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A meadow no more

Posted by bchristensen at Apr 24, 2008 05:10 PM |

Off-road vehicles spelled disaster for a meadow in an important watershed outside Wenatchee, and this is just the story that hit the news. Every year more and more wilderness disappears to illegal, off-trail ORV use. Agencies are hard pressed to enforce existing rules and small special interest groups are pushing for more and more unfettered access to backcountry, even at the protest of local residents. Are our wild places being turned into a motorized free-for-all, who does it benefit, and who pays the price?

A meadow no more

Orr Creek Meadow, trashed by ORVs. Off-trail disturbance and destruction of our wild, quiet places by ORV riders that already have plenty of legal access to public lands is on the rise. Photo: WA Dept. Fish & Wildlife

Earlier this month, a half dozen vehicles and their riders opened up underground springs that feed Orr Creek in the Stemilt Basin, rerouting the creek and damaging irrigation culverts and intakes used by the local reclamation district to supply water to Wenatchee orchards. Local wildlife officers called it "the most egregious act of nature destruction" they've ever seen by off-road vehicles. As the Wenatchee World puts it, "One night of destructive fun has altered the course of nature in a peaceful meadow." That behavior doesn't lie near any definition of "fun" I have ever heard.

With their power and speed, off-road vehicles can be wildly destructive to natural areas, especially when riders go off-trail. And riders who blast through meadows to get to off-trail thrills create new in-roads that more conscientious riders inadvertently follow deeper into wilderness. The Blue Ribbon Coalition--a special interest group funded largely by ORV manufacturers--insists that it is only a few bad apples causing the damage. Yet when surveyed by wildlife agencies, 50 percent of dirt bikers and ATV riders said they prefer to ride off established trails or did so on their last outing. As Derrick Knowles said in our latest newsletter, "that's not a few bad apples, that's half the crate." Derrick and David Heflick participate in the Colville National Forest OHV Travel Planning process for our Columbia Highlands Initiative.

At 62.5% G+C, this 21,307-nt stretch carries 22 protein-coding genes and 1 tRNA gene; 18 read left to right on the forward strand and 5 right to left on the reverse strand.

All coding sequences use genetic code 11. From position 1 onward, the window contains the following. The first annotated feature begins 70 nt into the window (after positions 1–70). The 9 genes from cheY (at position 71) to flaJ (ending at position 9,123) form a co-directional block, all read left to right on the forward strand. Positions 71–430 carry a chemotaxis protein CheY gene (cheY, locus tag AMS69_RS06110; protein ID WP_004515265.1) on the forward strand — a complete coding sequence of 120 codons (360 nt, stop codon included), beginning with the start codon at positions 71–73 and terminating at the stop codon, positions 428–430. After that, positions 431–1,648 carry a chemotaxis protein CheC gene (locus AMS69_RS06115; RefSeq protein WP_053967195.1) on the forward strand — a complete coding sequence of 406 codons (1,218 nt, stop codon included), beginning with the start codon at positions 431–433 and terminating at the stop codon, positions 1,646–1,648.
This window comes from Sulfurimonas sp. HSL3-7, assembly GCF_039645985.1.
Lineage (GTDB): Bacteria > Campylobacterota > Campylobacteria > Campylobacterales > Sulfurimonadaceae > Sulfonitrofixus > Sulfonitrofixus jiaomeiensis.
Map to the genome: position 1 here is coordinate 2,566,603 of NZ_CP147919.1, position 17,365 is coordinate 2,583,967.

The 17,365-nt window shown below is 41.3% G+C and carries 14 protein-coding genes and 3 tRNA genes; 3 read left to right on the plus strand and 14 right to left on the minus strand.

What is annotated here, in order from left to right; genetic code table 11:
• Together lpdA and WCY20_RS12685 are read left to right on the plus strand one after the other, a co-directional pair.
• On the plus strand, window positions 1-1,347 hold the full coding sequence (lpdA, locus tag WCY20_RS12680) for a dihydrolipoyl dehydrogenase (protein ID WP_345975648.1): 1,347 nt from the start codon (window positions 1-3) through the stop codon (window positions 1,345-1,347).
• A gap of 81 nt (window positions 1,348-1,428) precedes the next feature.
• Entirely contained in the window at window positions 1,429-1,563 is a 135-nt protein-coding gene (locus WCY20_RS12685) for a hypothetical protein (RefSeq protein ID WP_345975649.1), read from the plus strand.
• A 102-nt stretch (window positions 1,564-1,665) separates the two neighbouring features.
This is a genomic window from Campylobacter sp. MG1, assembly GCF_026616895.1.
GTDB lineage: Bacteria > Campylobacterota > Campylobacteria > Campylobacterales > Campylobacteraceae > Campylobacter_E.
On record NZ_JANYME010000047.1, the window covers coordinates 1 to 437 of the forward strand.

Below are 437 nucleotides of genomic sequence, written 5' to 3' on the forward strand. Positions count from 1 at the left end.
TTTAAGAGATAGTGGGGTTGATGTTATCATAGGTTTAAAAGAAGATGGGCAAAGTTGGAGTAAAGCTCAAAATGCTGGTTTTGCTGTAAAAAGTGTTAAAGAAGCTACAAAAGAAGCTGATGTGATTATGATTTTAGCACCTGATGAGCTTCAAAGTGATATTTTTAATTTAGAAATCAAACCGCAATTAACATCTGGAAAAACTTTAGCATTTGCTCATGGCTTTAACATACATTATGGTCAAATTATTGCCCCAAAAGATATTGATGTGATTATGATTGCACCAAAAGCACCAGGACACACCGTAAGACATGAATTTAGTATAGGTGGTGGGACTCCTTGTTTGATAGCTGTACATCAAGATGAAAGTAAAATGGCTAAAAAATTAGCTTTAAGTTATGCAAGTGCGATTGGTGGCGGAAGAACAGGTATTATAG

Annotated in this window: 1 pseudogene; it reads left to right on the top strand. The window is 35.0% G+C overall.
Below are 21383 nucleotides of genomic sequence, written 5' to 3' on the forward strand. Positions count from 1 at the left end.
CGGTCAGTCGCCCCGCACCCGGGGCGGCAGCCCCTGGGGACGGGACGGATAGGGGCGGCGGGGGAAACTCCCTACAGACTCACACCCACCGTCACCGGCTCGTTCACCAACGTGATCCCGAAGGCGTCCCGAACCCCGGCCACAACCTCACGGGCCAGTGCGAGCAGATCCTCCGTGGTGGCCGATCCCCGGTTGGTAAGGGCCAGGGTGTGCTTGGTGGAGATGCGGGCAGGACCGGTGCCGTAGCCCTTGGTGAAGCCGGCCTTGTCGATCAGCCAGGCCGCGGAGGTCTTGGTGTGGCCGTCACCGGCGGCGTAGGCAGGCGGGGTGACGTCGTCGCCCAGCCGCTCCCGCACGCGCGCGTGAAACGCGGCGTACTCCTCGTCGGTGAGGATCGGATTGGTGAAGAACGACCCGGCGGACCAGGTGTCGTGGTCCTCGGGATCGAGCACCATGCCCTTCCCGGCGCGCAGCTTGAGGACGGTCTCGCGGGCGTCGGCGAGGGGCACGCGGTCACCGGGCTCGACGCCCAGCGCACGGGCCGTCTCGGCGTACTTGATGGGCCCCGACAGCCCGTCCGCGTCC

Let's Scat! How have off-road vehicles affect your experience in public lands?

Have you been a witness to ORV abuses in Washington? Please let us know.
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Organize to stop illegal OHV damage

Posted by Steve Anthes at Nov 03, 2009 01:28 PM
Quiet Communities Coalition (QCC) was formed over one year ago in Ferry County to question the viability and legality of ORV use on our county roads, city streets, and the forest. We’re a group of residents, private property owners, business proprietors, families and neighbors. QCC challenged an illegal ordinance allowing OHVs on county roads. We established and won a legal challenge using RCW 46.09.180. Any "direct connection" and "OHV recreational facility" must be fit the RCW definition. QCC believes a successful argument that if a Forest Service road is not primarily for the use of OHVs, then that it is not a valid connection point to other OHV trails. But this is a matter for the Courts to decide. We are preparing for a rumored new OHV ordinance from the Ferry County Commissioners. QCC will challenge any ordinance that we believe is illegal. Visit QCC at: www.quietcommunitiescoalition.com

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